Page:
. steve harrigan with the news live in cairo. steve? >> it took 18 nights of street protests, almost two years ago to drive out hosni mubarak from power. now we're on night number five of protests again egypt's first democratically elected president and for the first time, the sound of the protests feel exactly the same as those that drove out his predecessor. even some of the chants are the same, leave, leave. those protesters came from a number of different political parties today totaling more than 200,000 people. they were chanting, they were violent at the edges of the protests, mainly the younger protesters battling with police, squirmishing on the edges with rocks and tear gas as well. as far as president morsi goes, his show of compromise by meeting with judges yesterday has largely been rejected by the protesters. instead, opposition leaders say there will be no compromise, no deal with the president until he backs down completely and rescinds his decree. otherwise, they say they will stay out here on the streets. shepherd. >> shepard: steve harrigan live in cairo. for years, wo
in for jon scott. with egypt's president mohammed morsi, it is a big test for the new leader. steve harrigan is live in cairo. some are saying that mohammed morsi is the real winner here. you have all sides facing the same person. americans giving him high marks for his mediation, even some israeli officials praising the president. as far as the mediation goes, there were some concerns about which direction he would say, a long-term member of the muslim brotherhood and a public sympathizer of hamas. and in the end, he worked closely with u.s. officials about that days of violence. he had all those conversations with president obama. >> we are wondering. he is trying to change the constitution and give themselves more power. what can you tell us about that? >> some dramatic developments which have just occurred in the last hours, and we have had four days of protests. they could be extremely large tomorrow. what the egyptian president has done is basically said that no one can overrule any of his decrees since he became president in june. not even the courts. he also said any of those guilty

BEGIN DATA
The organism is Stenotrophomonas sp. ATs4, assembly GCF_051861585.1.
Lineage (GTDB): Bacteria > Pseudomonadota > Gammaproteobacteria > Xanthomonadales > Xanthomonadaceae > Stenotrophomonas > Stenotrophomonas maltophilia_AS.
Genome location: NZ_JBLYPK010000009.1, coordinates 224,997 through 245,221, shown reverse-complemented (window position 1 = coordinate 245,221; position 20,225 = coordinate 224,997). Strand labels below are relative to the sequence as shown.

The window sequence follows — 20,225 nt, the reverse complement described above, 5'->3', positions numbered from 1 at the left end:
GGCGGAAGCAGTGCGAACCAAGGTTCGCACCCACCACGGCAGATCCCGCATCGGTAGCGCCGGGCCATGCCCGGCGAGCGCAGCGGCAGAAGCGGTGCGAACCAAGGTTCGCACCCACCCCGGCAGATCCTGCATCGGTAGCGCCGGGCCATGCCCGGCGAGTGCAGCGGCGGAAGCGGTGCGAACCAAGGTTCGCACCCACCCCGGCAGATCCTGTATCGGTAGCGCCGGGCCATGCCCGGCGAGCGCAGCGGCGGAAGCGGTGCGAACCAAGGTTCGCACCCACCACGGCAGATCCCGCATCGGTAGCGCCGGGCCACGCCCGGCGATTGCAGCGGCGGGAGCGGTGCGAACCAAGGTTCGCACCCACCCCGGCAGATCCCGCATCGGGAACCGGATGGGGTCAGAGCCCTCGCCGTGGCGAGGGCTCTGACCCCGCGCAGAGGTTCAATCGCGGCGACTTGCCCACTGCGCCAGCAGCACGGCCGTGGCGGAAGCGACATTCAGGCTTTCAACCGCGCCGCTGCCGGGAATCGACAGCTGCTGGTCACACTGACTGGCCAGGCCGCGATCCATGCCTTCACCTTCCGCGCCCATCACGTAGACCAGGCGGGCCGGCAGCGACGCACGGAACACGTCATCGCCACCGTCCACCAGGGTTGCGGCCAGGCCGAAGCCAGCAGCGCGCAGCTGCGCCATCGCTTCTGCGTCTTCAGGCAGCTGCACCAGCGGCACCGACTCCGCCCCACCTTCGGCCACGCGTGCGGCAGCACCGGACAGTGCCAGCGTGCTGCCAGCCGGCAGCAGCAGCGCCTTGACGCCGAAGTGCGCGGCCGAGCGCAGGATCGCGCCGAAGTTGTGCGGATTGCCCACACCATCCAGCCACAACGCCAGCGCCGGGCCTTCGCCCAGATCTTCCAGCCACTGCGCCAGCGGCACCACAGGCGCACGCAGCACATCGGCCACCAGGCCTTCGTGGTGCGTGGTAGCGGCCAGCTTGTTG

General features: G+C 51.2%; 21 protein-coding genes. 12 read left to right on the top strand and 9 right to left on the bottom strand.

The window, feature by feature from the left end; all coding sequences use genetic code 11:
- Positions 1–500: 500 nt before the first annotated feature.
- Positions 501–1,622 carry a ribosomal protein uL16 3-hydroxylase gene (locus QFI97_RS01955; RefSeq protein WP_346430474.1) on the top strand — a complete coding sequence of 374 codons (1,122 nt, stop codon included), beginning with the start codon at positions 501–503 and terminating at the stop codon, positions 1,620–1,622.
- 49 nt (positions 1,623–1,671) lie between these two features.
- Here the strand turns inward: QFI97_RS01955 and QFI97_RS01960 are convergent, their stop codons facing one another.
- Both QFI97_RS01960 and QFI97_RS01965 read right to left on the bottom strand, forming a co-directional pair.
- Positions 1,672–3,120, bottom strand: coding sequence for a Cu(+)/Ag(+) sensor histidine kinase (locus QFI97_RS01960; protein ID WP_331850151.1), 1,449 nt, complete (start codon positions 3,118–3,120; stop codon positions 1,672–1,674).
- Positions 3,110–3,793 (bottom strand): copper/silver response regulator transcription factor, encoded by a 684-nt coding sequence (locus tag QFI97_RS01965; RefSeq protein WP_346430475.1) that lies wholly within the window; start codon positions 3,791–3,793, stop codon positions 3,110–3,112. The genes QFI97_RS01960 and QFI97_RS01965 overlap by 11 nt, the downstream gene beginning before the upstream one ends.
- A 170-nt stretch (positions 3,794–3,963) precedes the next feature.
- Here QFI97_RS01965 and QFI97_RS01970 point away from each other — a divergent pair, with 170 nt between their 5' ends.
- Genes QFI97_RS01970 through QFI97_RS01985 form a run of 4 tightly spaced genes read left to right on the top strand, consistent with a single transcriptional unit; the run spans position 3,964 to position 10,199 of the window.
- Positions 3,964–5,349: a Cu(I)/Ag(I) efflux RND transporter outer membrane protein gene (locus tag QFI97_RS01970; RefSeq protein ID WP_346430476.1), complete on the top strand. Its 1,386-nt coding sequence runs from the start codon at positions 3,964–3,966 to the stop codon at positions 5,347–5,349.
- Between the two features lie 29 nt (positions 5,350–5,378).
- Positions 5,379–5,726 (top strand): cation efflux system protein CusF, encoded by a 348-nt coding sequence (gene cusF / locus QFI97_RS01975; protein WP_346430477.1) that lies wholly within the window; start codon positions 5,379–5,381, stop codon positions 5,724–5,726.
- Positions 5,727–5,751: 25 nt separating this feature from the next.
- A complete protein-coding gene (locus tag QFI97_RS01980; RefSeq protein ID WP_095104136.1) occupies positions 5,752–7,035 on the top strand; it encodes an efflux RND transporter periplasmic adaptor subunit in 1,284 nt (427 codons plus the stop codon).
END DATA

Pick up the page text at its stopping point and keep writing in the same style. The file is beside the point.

himself sweeping powers last week. correspondent steve harrigan has the latest from cairo. >> egypt president mohammed morsi is looking for a way out the fire storm he created thursday when he claimed the orders were not subject to review by egypt's court that move sparked four days of violent street in egypt. in the protest, 13 offices of the muslim brotherhood, morsi's chief supporters were ransacked or set on fire. morsi met today with senior judges from the judiciary council looking for a compromise to halt the violence. aides say morsi might be willing to limit the scope of his decree, but not withdraw it entirely. morsi supporters say the increased powers are only temporary, until a new constitution is completed. opponents say it's a power grab and part of an attempt to instill islamic law in egypt. >> we demand the president listen to people who chose it. people elected him so he would defend the people. not to do what he pleases. >> the administration was careful with the words. not overly critical. we raised concerns. that in part answers the questions. >> they reach out fo